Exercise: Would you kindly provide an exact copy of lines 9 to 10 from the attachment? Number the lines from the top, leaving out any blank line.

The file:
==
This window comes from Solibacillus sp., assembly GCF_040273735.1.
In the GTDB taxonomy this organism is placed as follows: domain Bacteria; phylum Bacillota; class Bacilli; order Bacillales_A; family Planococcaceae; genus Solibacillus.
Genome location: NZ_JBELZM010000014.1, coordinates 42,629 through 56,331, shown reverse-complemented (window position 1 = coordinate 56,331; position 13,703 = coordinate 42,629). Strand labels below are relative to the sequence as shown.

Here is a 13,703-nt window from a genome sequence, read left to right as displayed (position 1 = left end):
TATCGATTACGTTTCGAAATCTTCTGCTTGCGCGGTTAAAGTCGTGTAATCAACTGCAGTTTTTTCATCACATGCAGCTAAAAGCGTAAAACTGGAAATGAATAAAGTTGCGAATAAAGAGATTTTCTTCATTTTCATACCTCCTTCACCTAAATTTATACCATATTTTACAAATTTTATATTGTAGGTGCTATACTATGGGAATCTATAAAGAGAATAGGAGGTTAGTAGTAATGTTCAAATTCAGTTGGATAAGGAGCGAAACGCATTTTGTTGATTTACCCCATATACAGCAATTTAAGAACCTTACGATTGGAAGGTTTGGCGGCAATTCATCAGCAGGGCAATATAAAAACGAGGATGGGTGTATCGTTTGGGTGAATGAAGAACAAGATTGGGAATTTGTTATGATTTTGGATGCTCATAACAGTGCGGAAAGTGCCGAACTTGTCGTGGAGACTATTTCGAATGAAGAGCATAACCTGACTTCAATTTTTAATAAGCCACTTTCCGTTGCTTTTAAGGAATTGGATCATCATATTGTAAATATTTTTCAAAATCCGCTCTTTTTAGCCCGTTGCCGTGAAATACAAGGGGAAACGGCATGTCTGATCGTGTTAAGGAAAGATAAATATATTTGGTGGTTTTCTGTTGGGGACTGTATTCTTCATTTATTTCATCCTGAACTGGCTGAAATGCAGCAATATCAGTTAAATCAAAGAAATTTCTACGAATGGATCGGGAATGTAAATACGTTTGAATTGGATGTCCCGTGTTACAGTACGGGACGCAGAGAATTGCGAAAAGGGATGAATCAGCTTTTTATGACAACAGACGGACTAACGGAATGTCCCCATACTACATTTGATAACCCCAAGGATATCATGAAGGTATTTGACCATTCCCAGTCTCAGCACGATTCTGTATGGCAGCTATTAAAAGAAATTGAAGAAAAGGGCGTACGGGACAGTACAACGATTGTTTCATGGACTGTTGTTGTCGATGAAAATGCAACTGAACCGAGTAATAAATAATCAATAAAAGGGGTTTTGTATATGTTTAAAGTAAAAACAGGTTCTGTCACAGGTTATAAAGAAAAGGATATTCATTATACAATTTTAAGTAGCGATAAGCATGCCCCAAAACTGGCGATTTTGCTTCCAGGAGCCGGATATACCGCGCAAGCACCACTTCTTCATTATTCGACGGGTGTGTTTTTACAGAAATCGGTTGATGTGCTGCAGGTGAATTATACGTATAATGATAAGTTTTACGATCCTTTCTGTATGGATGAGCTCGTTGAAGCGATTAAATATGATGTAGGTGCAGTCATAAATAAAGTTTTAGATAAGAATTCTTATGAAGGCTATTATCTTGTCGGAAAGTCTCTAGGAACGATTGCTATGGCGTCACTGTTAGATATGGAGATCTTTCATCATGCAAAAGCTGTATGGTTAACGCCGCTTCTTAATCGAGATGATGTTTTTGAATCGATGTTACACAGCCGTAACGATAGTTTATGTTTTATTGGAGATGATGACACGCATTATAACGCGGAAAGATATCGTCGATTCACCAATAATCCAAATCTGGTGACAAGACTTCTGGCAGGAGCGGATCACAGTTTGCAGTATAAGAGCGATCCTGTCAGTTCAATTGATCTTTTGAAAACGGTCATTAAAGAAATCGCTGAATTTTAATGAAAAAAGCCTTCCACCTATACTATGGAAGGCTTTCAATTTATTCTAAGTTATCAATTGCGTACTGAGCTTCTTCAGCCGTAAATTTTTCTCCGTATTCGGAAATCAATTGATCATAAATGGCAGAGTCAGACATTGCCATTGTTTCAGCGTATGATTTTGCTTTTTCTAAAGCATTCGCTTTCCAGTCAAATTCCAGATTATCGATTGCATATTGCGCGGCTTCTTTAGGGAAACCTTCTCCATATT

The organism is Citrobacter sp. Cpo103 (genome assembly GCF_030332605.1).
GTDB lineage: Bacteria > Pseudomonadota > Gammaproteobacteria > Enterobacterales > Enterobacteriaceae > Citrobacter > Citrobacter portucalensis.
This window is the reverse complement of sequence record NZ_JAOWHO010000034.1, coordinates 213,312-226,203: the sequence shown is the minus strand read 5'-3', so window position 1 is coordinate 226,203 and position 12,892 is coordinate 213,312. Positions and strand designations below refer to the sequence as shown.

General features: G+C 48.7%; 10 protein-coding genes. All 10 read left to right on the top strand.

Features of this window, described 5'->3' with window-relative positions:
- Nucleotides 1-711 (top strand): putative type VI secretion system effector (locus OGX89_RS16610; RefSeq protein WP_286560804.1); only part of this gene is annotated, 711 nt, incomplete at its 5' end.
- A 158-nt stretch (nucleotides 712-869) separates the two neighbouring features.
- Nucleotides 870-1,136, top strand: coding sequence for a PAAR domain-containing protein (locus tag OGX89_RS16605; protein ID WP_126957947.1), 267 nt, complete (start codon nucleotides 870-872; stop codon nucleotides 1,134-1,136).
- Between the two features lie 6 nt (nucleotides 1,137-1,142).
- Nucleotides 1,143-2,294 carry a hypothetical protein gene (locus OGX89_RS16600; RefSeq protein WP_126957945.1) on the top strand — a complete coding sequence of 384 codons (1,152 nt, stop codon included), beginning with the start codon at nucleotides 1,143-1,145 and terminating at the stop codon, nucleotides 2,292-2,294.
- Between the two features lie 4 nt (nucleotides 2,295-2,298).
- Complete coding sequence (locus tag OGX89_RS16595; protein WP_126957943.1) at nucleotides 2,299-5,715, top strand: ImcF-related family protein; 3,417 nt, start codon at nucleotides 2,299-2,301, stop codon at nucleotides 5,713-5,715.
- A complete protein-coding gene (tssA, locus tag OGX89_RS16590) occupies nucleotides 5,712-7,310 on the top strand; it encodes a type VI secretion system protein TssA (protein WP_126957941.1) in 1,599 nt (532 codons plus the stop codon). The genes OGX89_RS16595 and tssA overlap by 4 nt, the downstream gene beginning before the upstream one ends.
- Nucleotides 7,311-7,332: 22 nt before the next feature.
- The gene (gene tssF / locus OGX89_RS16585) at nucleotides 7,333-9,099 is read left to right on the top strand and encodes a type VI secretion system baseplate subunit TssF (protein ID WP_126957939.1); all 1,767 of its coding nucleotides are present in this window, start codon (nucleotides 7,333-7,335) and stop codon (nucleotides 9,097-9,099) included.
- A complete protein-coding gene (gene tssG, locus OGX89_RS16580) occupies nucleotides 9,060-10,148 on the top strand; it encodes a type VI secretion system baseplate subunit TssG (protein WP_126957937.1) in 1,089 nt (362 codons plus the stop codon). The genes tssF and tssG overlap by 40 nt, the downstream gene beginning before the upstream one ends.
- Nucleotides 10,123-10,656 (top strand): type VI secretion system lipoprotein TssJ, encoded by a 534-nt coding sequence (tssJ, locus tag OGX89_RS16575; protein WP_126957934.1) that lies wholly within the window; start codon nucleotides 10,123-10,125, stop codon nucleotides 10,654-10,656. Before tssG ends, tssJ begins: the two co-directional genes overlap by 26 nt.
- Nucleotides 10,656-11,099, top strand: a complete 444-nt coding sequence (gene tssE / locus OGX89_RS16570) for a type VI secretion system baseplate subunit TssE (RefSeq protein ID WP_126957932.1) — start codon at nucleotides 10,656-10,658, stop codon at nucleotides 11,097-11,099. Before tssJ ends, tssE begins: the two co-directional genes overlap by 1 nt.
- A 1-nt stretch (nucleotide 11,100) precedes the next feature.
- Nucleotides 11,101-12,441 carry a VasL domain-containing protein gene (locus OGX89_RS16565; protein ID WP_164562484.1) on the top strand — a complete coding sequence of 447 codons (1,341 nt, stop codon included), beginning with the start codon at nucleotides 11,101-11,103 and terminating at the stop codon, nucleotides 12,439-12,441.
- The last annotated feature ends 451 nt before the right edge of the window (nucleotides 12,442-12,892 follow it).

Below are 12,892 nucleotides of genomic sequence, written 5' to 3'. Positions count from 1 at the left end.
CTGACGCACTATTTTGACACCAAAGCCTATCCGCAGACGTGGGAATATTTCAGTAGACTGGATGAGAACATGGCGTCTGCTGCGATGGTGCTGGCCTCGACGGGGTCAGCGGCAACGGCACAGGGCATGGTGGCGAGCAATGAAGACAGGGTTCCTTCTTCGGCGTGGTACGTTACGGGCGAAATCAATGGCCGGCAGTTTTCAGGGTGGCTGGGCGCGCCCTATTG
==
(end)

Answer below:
General features: G+C 48.7%; 10 protein-coding genes. All 10 read left to right on the top strand.

Features of this window, described 5'->3' with window-relative positions: